Similarly, you should generally not use your LLC’s funds to directly pay the expenses of other people and LLCs, and similarly, you should not use personal finances to pay the expenses of your LLCs. The 928 Law Firm can advise you on exceptions to this general rule.
You should talk to an accountant about how to use your LLC for bookkeeping and tax purposes. For example, the accountant will likely advise you that all purchases for the LLC should be made from a bank account in the LLC’s name. If your LLC’s bank accounts have insufficient funds to conduct their business, you may deposit personal funds into the LLC’s account as a capital contribution, which will be recorded by your accountant. You may also want to specifically ask your accountant about whether you should file a Form 2553 with the IRS to treat your IRS as a corporation for tax purposes, which may reduce your income tax obligation compared with simply using your LLC in its initial status (known as “disregarded entity” or “pass-through” company).
Fixing Problems with Existing LLCs
The 928 Law Firm is also experienced with identifying and fixing common errors with existing LLCs (such as those formed by non-lawyers), such as:
Filing papers to reinstate LLCs which have been administratively dissolved by the AZCC due to failures to comply with AZCC requirements for formation and maintenance of LLCs;
Publishing articles of organization when the person forming an LLC failed to publish the LLC’s articles in newspaper when doing so was required by the AZCC;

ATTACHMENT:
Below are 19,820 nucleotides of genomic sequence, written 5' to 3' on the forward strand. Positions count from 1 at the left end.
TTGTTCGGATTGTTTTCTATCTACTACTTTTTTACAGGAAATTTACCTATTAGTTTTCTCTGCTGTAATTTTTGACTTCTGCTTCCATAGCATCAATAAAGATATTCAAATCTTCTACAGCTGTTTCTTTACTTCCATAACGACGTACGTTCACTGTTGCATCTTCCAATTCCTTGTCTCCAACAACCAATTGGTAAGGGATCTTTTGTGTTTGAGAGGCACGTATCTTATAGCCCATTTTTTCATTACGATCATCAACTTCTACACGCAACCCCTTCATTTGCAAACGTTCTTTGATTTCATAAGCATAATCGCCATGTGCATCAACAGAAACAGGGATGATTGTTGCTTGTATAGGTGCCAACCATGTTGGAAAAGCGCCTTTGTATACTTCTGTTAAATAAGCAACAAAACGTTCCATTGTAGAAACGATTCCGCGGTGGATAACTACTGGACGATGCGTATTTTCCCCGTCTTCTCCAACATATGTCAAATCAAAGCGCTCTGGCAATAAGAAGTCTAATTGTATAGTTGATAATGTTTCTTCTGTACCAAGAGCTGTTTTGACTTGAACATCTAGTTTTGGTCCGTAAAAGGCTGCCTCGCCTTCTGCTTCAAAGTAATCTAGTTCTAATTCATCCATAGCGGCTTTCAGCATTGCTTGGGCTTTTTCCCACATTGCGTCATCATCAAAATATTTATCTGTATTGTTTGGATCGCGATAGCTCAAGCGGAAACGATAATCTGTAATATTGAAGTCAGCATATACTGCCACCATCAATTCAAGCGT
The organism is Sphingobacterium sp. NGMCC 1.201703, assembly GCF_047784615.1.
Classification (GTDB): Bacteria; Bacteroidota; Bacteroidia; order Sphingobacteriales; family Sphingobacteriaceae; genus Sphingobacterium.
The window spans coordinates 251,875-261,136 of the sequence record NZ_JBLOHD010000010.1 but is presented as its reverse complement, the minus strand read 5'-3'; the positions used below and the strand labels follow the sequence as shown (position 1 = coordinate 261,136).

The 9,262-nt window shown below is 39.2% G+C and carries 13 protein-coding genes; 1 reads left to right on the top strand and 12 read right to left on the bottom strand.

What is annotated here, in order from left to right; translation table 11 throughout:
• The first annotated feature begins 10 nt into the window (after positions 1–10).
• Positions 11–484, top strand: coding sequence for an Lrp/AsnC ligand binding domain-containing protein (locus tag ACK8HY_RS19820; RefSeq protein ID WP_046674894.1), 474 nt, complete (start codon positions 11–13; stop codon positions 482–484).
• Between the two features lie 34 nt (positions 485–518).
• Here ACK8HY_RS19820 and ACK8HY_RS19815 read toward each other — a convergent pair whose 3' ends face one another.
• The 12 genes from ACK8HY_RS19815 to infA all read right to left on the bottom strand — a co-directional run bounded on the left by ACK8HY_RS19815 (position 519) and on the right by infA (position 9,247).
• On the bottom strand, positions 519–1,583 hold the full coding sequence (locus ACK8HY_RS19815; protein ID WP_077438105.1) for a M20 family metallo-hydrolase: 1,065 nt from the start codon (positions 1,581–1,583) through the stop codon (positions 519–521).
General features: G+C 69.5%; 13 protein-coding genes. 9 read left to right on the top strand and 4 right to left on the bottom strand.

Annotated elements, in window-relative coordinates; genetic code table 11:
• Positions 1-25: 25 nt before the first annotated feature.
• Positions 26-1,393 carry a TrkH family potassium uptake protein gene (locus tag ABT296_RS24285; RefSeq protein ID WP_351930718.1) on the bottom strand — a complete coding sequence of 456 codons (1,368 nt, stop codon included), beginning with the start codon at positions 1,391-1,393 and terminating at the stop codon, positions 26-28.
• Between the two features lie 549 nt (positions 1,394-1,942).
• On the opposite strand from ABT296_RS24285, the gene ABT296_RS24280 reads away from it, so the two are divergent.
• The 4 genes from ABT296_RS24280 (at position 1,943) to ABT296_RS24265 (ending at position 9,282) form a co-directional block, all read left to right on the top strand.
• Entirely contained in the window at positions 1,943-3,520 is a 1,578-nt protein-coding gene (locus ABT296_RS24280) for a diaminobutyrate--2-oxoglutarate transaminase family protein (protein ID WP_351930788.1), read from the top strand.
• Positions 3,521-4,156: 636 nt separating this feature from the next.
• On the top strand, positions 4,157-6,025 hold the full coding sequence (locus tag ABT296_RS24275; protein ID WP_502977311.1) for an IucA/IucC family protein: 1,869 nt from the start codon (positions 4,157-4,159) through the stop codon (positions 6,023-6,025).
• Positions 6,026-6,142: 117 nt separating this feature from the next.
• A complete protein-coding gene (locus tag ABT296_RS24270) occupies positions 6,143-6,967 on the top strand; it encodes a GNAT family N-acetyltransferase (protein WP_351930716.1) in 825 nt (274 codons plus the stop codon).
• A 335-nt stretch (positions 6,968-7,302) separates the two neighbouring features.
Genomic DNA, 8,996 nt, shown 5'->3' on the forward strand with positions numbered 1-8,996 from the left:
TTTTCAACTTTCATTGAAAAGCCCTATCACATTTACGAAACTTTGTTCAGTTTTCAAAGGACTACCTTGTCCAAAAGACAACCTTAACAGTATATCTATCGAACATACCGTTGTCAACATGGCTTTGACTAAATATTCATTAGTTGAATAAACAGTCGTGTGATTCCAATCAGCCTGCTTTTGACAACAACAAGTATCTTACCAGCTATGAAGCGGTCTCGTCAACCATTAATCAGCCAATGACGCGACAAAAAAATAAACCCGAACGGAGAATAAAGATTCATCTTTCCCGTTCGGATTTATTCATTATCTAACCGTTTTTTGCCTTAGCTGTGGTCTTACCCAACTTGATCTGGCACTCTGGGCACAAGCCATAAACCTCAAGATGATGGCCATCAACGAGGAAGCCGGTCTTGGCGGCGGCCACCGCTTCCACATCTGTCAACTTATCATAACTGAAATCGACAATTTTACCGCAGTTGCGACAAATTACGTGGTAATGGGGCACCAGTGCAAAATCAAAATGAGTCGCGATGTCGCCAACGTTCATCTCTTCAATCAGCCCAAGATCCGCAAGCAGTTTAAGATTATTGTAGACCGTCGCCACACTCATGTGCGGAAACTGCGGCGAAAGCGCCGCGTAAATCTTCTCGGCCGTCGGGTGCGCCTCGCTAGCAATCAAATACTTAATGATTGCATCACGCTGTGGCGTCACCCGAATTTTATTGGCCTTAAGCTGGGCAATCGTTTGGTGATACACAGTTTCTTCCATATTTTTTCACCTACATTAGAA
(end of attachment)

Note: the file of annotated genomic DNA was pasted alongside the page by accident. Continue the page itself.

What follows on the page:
Adding members when an LLC was inadvertently formed with no members;
Adding a statutory agent when an LLCs statutory agent resigned and was not replaced; and
Updating addresses for members, managers, and statutory agents when the AZCC was not notified that their addresses changed.
An operating agreement is a legal document that governs an LLC’s membership, management, and operations. Arizona does not technically require LLCs to have operating agreements, and if an LLC does not have an operating agreement, then its membership, management, and operations will be governed by the Arizona Limited Liability Company Act (“the AZ LLC Act”) and related laws. However, most LLC owners without operating agreements probably never read the AZ LLC Act says, and therefore probably don’t know what it says; furthermore, the AZ LLC Act may impose undesirable legal terms on the LLC which the owner may not like. For these reasons, it’s best to hire an experienced lawyer to prepare an operating agreement for your LLC.
The 928 Law Firm is Here for You
The 928 Law Firm’s legal team is experienced with LLC formation and maintenance, as well as drafting operating agreements and fixing problems with existing LLCs. If you believe that your business is (or will be) big enough and profitable enough to justify going through the time and effort to create and use an LLC, then it’s almost certainly worthwhile to hire a lawyer to make sure that your LLC is set up and used properly.
Thanks for taking the time to read this article about LLCs! When you call our office to schedule an initial consultation about your LLC, mention that you read this article and we will waive your consultation fee. We look forward to talking to you soon!